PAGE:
BWW Interview: Brett Messenger Curatorial Director of LIVE ARTS at the MORRIS MUSEUM

BWW Interview: Brett Messenger Curatorial Director of LIVE ARTS at the MORRIS MUSEUM
Brett Messenger
Photo Credit: Erica Phiansunthon

Brett Messenger, Curatorial Director of Live Arts at the Morris Museum, took time out of his extremely packed schedule to give us the inside scoop on the current and upcoming programming for Morris Museum. My family frequents the museum quite often and I can personally attest that the are interesting and accessible for young and old. Morris Museum is a local gem in Morris county, my kids love the permanent dinosaur exhibit and the enormous, fully functioning model train display. The musical instrument gallery had me geeking out on a whole other level and the interactive Steampunk Exhibition is worth the price of admission. Read on to learn more about what's in store this season!

Let's jump right in! How has your background informed the direction you are taking Bickford this season?

My educational background was in the visual arts. I studied at School of Visual Arts before starting a dual-degree Master's program at the San Francisco Art Institute in Contemporary Art History and New Genres. Throughout my college years I worked in the performing arts, with internships and part time positions at The Metropolitan Opera, The Santa Fe Opera, and a job photographing performance at MoMA PS1. I eventually left my graduate program when I was offered a full-time position in the Artistic Department at The Santa Fe Opera based in their New York office. One of the main focuses of my studies was the intersection of art and science which is perfect for a place like the Morris Museum! Because of my unique background and interests I was floored when I read the job description for this new position- I felt like it was written for me!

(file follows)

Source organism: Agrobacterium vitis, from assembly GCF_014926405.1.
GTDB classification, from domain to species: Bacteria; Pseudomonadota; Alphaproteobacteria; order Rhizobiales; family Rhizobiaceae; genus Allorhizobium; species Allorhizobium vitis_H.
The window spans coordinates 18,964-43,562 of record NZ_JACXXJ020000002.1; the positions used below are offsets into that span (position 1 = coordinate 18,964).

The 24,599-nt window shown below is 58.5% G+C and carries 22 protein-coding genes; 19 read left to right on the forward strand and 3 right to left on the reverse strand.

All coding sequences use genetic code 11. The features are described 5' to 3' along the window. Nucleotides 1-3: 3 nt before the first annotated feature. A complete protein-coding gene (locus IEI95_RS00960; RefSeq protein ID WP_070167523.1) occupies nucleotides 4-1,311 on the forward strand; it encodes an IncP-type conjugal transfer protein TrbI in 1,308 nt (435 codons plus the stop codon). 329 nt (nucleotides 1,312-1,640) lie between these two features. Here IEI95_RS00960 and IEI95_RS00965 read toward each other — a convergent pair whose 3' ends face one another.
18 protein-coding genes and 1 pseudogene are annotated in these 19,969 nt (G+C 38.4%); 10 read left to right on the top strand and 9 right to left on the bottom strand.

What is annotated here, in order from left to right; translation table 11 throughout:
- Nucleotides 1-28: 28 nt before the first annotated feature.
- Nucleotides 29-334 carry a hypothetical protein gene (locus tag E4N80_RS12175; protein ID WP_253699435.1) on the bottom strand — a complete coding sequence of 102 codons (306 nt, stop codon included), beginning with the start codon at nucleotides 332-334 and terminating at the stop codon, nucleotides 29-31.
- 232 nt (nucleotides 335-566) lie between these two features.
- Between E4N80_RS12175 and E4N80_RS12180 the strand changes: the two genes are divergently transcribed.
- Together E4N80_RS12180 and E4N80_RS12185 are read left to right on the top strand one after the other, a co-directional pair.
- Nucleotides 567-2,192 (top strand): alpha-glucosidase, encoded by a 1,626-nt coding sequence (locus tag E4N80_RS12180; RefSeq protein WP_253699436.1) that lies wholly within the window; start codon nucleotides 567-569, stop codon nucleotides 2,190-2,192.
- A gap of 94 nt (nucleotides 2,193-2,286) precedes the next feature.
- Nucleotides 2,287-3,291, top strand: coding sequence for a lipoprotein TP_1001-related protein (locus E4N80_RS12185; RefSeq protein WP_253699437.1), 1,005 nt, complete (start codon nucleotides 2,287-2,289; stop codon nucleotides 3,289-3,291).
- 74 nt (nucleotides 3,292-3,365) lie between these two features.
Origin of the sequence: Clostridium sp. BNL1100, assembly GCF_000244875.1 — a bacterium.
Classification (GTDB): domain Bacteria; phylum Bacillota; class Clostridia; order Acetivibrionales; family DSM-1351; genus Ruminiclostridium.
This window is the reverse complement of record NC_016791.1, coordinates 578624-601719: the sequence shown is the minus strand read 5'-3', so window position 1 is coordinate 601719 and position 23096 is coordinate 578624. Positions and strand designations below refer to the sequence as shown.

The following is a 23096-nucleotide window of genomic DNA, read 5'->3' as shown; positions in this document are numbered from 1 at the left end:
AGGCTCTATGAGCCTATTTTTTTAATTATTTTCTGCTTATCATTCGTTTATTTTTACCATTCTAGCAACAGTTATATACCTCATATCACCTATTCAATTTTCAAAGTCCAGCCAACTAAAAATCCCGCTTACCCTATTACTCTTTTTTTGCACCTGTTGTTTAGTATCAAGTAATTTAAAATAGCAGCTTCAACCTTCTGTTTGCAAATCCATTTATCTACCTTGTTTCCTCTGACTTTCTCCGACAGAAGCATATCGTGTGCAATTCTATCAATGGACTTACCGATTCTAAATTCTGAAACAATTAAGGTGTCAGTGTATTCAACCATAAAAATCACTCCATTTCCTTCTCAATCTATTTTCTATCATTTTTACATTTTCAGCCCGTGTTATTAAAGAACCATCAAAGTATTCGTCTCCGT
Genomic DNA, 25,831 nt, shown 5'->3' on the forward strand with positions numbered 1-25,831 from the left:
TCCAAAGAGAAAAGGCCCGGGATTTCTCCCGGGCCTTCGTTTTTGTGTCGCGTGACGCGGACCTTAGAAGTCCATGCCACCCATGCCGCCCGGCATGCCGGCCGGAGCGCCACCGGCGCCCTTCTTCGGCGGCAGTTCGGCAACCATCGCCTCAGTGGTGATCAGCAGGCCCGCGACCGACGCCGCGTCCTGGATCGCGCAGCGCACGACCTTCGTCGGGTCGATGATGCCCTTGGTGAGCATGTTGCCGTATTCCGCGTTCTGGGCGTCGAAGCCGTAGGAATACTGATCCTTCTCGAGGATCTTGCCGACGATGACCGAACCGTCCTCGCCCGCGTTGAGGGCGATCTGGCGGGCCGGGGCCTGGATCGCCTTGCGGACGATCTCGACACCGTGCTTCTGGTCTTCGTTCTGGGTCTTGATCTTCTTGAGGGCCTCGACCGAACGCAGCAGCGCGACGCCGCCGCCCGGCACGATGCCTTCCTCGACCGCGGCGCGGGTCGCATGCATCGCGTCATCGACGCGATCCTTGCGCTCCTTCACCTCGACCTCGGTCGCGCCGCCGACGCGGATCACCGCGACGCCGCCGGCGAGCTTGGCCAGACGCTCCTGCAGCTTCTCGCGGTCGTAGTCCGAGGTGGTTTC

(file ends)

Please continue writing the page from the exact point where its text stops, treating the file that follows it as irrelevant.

The Morris Museum is experiencing an exciting moment of growth and change right now. Cleveland has a great vision for our institution as one that is unlike any other in the country. Rooted in our incredible Guinness Collection of automatic musical instruments and automata and the fact that we are a Museum with a fully-rigged proscenium theatre; the Morris Museum is poised to become a center for kinetic art, STEAM programming, and explorations in art that span from the gallery to the stage. My charge was to reinvent the Bickford. When I arrived one of the things that immediately struck me was that many people in this community thought that the Bickford Theatre and the Morris Museum were separate organizations on the same property! In creating Live Arts at the Morris Museum, my goal was to create a series that was unlike anything else in the state of New Jersey, a series of performances made for a Museum, a series made for THIS Museum!

What can we expect from this exciting new programming?

Audiences can expect to be surprised. Our first season highlights artists who work in unique and cutting-edge ways to create some of the most exciting, innovative, and meaningful works that can be seen anywhere today.